by Skip Heitzig
Did you ever wonder about that stone at the tomb of Jesus? Why was it moved? It wasn’t to let Jesus out; Jesus could get out of the tomb as easily as He entered the Upper Room later, without using the door. No, the reason the stone was rolled away was not to let Jesus out, but to let the disciples in so they could see!
And what did they see there? They saw that the body of Jesus was gone, but the grave clothes were still there, lying undisturbed. In John 20:1-8 there are different Greek words used for "saw." When it says Mary and Peter saw, it means they noted. When it says that John saw, it means that he saw with understanding, with comprehension.
Peter entered the tomb. "Then the other disciple, who came to the tomb first, went in also; and he saw and believed" (John 20:8). When John saw the grave clothes, he thought, "I get it!" He believed that Jesus was alive, based on what he saw.
Then John adds something that seems puzzling at first. Verse 9 says, “For as yet they did not know the Scripture, that He must rise again from the dead.” They saw an empty tomb and empty grave clothes, and they formed their beliefs based on that. They knew what they saw.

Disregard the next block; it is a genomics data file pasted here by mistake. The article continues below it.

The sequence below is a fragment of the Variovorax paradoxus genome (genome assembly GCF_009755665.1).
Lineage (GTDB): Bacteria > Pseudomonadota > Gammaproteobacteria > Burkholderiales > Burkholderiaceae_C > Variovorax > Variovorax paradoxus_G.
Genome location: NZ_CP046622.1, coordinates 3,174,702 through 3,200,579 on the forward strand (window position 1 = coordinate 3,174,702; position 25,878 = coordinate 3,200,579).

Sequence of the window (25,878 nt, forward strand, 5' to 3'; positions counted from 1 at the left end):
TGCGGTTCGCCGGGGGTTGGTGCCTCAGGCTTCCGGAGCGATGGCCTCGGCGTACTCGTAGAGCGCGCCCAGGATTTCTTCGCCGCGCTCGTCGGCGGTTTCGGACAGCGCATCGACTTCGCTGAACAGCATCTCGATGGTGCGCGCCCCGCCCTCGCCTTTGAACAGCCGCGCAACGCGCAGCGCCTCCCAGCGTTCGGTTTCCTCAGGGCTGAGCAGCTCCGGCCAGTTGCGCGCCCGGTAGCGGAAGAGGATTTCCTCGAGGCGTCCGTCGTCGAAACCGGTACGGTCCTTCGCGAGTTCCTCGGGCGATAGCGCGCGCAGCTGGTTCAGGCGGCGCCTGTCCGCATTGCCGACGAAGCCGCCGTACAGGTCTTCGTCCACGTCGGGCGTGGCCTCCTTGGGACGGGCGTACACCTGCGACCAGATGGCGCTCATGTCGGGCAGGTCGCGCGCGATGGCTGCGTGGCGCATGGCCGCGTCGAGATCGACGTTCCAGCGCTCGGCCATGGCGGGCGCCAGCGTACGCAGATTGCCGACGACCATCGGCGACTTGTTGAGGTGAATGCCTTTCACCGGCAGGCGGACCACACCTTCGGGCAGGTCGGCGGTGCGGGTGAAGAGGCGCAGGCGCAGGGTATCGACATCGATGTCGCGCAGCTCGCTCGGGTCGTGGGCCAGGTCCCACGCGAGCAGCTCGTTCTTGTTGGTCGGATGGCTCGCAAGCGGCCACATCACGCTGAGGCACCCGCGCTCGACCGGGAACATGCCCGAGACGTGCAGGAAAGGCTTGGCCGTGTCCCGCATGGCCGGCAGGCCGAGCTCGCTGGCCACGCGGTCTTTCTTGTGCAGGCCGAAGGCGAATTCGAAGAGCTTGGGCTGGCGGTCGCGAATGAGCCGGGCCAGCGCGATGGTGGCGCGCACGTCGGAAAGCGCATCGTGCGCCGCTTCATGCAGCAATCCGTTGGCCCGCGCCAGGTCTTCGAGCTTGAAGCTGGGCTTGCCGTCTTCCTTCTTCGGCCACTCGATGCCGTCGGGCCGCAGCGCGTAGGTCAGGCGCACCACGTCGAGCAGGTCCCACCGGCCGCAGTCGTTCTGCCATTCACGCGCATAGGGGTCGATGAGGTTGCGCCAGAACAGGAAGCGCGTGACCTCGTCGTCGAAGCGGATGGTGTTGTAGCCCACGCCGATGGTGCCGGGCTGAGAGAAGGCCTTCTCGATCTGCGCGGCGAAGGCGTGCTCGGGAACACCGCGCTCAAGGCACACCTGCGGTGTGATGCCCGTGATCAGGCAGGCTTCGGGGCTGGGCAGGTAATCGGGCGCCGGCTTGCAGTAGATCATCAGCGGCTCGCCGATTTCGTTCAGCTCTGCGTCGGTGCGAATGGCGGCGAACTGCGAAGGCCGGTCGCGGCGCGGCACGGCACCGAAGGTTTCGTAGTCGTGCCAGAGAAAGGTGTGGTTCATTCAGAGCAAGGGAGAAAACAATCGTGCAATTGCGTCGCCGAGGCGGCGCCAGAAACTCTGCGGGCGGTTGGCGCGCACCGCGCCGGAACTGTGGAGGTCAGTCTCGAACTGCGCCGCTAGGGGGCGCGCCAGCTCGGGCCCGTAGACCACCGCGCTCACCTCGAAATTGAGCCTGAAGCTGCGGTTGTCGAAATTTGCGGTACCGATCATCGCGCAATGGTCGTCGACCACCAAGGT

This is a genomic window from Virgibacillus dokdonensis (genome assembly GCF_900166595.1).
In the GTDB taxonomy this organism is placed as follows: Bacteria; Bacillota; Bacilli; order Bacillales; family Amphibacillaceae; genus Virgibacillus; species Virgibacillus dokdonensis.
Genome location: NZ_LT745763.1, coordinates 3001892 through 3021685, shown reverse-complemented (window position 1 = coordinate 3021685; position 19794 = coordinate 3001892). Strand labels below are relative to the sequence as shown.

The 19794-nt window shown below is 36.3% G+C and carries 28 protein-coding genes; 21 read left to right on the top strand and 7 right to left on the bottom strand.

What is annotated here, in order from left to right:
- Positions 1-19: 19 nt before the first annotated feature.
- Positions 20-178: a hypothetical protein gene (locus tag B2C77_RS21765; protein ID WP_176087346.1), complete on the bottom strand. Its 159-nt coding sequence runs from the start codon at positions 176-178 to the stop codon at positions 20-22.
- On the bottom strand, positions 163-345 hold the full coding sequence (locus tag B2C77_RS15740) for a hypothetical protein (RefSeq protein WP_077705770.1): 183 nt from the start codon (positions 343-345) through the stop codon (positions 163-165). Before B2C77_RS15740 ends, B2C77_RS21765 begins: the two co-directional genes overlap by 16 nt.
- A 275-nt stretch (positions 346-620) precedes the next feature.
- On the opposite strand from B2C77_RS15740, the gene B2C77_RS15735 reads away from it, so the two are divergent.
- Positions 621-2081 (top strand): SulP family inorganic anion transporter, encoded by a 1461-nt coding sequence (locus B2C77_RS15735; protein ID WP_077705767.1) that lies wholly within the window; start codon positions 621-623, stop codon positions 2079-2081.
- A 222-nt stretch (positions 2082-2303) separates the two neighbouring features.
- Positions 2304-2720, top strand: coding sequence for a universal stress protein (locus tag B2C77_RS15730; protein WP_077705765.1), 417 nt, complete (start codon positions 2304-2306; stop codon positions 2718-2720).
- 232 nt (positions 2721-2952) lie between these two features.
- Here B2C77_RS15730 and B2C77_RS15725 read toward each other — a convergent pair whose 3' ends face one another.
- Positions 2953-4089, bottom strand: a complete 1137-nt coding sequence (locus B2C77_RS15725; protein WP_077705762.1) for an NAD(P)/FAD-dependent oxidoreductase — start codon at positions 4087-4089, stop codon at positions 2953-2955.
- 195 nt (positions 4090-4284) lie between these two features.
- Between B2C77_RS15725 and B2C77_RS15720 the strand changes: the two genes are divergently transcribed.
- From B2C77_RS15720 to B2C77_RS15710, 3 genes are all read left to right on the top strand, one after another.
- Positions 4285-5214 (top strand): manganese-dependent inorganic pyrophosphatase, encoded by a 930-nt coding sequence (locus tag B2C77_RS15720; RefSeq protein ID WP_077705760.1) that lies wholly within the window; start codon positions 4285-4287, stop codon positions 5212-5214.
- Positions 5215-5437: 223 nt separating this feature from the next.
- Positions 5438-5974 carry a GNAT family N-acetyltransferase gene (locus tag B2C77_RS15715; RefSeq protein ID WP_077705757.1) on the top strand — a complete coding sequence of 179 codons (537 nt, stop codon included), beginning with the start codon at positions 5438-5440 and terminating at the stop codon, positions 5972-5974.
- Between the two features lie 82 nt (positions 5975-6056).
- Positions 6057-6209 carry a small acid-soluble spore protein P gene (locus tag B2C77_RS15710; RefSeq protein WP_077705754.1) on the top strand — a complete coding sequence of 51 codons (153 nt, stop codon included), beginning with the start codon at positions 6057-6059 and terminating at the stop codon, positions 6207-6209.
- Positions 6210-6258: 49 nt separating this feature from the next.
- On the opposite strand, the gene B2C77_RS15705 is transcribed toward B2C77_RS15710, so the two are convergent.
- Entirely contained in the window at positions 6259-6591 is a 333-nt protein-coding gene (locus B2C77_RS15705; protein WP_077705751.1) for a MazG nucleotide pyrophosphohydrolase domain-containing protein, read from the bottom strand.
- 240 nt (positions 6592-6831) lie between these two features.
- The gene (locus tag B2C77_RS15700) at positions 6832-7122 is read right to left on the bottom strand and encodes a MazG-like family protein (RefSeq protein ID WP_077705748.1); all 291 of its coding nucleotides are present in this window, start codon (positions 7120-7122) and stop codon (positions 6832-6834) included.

But by the time John wrote his gospel, they knew the theology of Christ’s resurrection. Their faith, once based on physical evidence—the open tomb, the body gone, the clothes intact (as good as that was to convince John at that moment)—wasn’t enough to sustain a person through life. “This is what we saw, but we didn’t know the scripture yet” points to the fact that there’s something even better to base your belief and knowledge upon, and that’s the objective, inerrant prophecy in the Word of God.
Observation and personal experience aren’t enough! The Bible predicted that Christ would rise from the dead. What Peter called “a more sure word of prophecy” (2 Peter 1:19, KJV) is a more sure foundation.
So how do you know that you know? You could say, “I know because I saw or I heard.” But here’s something better: “What I saw and what I heard was predicted long ago in the prophets.” So now the subjective experience is bolstered by the objective prophecy of the Bible—and that’s unshakeable.
The experience which we have with Christ is valid only as it is tied to something that is outside of our experience, something that is objective—the inerrant Word of God. With that, we can face anything.
If you just have the inerrant Word of Scripture but you don’t have an experience with God yourself, then it’s not personal. If you have your personal experience but it doesn’t match what the scripture says, then it’s not reasonable. Put them both together, it’s powerful. It’s unshakeable.
That’s my prayer for you at this Easter season, that you will have an unshakeable faith, based on the sure word of prophecy and a personal, vital relationship with Jesus Christ, the risen Redeemer!
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